15. 15. The layered connector of claim 1, wherein the supporting dielectric cell and exposing dielectric cell are manufactured from a semi-rigid material allowing the layered connector to be flexible.
  16. 16. The layered connector of claim 1, wherein at least one of a thickness of the signal conductor, a width of the signal conductor, and dielectric constants of the supporting and exposing dielectric cells is selectively sized to achieve a similar characteristic impedance along the exposed portion of the signal conductor as along an unexposed portion of the signal conductor.
  17. 17. A method of manufacturing a layered connector, the method comprising:
    providing a supporting dielectric cell;
    depositing a signal conductor on a first surface of the supporting dielectric cell, the signal conductor extending to a mating end of the supporting dielectric cell; and
    laminating an exposing dielectric cell to the supporting dielectric cell at the first surface such that the signal conductor is between the supporting dielectric cell and the exposing dielectric cell, the exposing dielectric cell having a void at the mating end of the supporting dielectric cell such that a portion of the first surface at the mating end is exposed and a portion of the signal conductor is exposed for direct electrical connection of the signal conductor to a mating component.
  18. 18. The method of claim 17, wherein said laminating comprises depositing an adhesive sheet on the first surface, positioning the exposing dielectric cell on the adhesive sheet and processing the structure to laminate the exposing dielectric cell to the supporting dielectric cell.
  19. 19. The method of claim 17, further comprising removing a portion of the exposing dielectric cell to define the void.
  20. 20. The method of claim 17, further comprising providing a first planar dielectric sheet and providing a second planar dielectric sheet, the first planar dielectric sheet being divided into at least one supporting dielectric cell, the second planar dielectric sheet being divided into at least one exposing dielectric cell.
  21. 21. The method of claim 17, wherein the first planar dielectric sheet is divided into at least one exposing dielectric cell and the second planar dielectric sheet is divided into at least one supporting dielectric cell.
  22. 22. A connector system comprising:
    a first layered connector comprising a first transmission unit comprising a first supporting dielectric cell and a first exposing dielectric cell, the first supporting dielectric cell having a first surface supporting the first exposing dielectric cell and a first signal conductor positioned between the first supporting dielectric cell and the first exposing dielectric cell, the first exposing dielectric cell having a first void exposing a portion of the first surface at a mating end of the first supporting dielectric cell and exposing a portion of the first signal conductor; and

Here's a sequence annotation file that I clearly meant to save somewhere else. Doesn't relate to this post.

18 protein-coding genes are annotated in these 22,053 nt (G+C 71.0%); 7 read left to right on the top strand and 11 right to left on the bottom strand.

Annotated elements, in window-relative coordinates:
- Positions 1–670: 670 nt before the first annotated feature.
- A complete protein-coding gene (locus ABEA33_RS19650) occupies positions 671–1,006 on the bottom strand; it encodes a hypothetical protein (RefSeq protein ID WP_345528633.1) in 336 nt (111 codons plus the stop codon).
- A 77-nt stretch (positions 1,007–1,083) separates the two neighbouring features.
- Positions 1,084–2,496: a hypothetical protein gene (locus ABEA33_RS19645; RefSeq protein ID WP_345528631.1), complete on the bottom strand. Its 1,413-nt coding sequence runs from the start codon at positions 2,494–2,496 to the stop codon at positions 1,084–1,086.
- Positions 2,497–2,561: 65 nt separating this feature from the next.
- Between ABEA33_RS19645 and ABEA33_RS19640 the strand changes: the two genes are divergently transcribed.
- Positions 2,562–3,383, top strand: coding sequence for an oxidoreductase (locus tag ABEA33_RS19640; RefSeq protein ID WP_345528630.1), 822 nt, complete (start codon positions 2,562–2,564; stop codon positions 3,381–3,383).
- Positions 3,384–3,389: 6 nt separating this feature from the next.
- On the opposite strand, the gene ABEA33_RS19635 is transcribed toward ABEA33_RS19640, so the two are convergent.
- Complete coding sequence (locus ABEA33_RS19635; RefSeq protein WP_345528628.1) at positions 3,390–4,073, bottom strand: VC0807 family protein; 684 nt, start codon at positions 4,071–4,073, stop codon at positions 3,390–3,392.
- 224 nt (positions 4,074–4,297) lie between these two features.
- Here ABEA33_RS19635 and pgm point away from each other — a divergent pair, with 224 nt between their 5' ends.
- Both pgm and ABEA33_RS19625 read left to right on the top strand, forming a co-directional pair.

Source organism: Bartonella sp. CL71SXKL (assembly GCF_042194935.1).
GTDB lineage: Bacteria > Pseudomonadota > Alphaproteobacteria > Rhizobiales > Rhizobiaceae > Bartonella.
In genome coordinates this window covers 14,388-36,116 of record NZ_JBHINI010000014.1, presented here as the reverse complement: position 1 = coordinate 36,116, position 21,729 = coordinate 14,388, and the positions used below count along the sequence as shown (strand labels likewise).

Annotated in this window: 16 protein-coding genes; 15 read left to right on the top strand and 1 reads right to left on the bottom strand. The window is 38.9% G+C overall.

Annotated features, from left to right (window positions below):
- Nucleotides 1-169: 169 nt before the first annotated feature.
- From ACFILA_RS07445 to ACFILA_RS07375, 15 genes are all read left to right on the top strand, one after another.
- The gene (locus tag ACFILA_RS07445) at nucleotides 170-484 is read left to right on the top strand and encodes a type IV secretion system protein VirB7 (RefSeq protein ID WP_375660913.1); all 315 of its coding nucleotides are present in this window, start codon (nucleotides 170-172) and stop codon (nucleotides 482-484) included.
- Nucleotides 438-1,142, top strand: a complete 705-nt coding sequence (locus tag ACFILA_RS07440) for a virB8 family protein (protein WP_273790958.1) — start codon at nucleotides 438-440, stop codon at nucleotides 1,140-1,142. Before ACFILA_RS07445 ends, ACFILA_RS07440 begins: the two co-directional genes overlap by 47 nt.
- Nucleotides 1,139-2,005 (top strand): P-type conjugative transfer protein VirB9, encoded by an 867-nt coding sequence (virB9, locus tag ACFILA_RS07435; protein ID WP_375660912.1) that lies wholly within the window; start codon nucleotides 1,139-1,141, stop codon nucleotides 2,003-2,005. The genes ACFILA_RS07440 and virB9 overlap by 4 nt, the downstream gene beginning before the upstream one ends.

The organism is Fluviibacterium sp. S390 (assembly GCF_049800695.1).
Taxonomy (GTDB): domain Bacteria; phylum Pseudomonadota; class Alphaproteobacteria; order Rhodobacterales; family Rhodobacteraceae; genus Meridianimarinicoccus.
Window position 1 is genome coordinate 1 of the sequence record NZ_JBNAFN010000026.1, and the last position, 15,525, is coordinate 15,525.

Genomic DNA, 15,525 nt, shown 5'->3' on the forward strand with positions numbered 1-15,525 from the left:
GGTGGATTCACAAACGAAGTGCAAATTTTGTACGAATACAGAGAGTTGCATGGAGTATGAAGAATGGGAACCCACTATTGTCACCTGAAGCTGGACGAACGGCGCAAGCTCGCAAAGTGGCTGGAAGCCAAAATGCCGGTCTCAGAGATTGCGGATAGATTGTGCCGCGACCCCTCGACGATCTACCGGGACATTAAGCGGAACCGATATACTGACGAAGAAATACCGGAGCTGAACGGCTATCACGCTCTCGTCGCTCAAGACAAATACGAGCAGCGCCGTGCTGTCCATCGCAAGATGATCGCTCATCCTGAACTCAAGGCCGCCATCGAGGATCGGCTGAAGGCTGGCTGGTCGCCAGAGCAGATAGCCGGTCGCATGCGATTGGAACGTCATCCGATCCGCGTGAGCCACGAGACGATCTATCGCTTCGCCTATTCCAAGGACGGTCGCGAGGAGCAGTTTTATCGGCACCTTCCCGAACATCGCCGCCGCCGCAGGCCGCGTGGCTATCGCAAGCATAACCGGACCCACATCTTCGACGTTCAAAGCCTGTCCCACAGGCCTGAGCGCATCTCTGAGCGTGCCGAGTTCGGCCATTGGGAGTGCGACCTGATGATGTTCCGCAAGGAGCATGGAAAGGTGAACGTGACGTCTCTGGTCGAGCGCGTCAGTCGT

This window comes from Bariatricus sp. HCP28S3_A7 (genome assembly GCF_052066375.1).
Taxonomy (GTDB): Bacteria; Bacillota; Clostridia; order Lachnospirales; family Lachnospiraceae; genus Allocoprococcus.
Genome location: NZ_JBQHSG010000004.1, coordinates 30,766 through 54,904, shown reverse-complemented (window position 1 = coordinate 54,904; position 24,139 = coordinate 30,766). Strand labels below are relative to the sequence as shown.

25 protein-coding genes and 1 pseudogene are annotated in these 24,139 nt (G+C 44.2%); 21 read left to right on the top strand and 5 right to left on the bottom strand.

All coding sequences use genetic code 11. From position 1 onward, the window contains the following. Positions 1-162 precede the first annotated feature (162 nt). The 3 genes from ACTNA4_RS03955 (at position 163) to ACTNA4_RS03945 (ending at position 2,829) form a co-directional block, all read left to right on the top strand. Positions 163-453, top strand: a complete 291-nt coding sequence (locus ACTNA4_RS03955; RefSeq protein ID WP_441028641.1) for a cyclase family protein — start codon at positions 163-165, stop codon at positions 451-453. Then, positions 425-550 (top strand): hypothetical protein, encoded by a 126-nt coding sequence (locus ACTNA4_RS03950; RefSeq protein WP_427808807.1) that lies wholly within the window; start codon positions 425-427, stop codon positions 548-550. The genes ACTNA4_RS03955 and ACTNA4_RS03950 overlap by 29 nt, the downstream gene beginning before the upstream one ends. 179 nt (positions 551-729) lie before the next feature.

a second layered connector comprising a second transmission unit comprising a second supporting dielectric cell and a second exposing dielectric cell, the second supporting dielectric cell having a second surface supporting the second exposing dielectric cell and a second signal conductor positioned between the second supporting dielectric cell and the second exposing dielectric cell, the second exposing dielectric cell having a second void exposing a portion of the second surface at a mating end of the second supporting dielectric cell and exposing a portion of the second signal conductor;
    wherein the first and second layered connectors are mated together at a interface such that the first surface faces the second surface and such that the first signal conductor directly engages the second signal conductor.
  23. 23. The connector systems of claim 22, wherein an air gap is defined by stacked thicknesses of the signal conductors between the first and second surfaces at the mating ends of the first and second supporting dielectric cells, at least one of the thicknesses of the signal conductors, widths of the signal conductors and spacing between the signal conductors is selectively sized to achieve a similar characteristic impedance in a region at the air gap as portions of the first and second signal conductors located between the corresponding supporting dielectric cells.
  24. 24. The connector systems of claim 22, wherein the first and second signal conductors have covered portions and uncovered portions, the covered portions being defined between the corresponding supporting and exposing dielectric cells, the uncovered portions being exposed by the voids, the uncovered portions being directly engaged when the first and second layered connectors are mated together, an air gap being defined by stacked thicknesses of the uncovered portions of the signal conductors, wherein the covered portions are covered by dielectric material having a dielectric constant selected to achieve similar characteristic impedance along the covered and uncovered portions of the first and second signal conductors.
  25. 25. The connector systems of claim 22, wherein the first and second layered connectors have electrical shields to provide electrical shielding for the signal conductors.
  26. 26. The connector systems of claim 25, wherein the electrical shield of the first layered connector is electrically connected to the electrical shield of the second layered connector.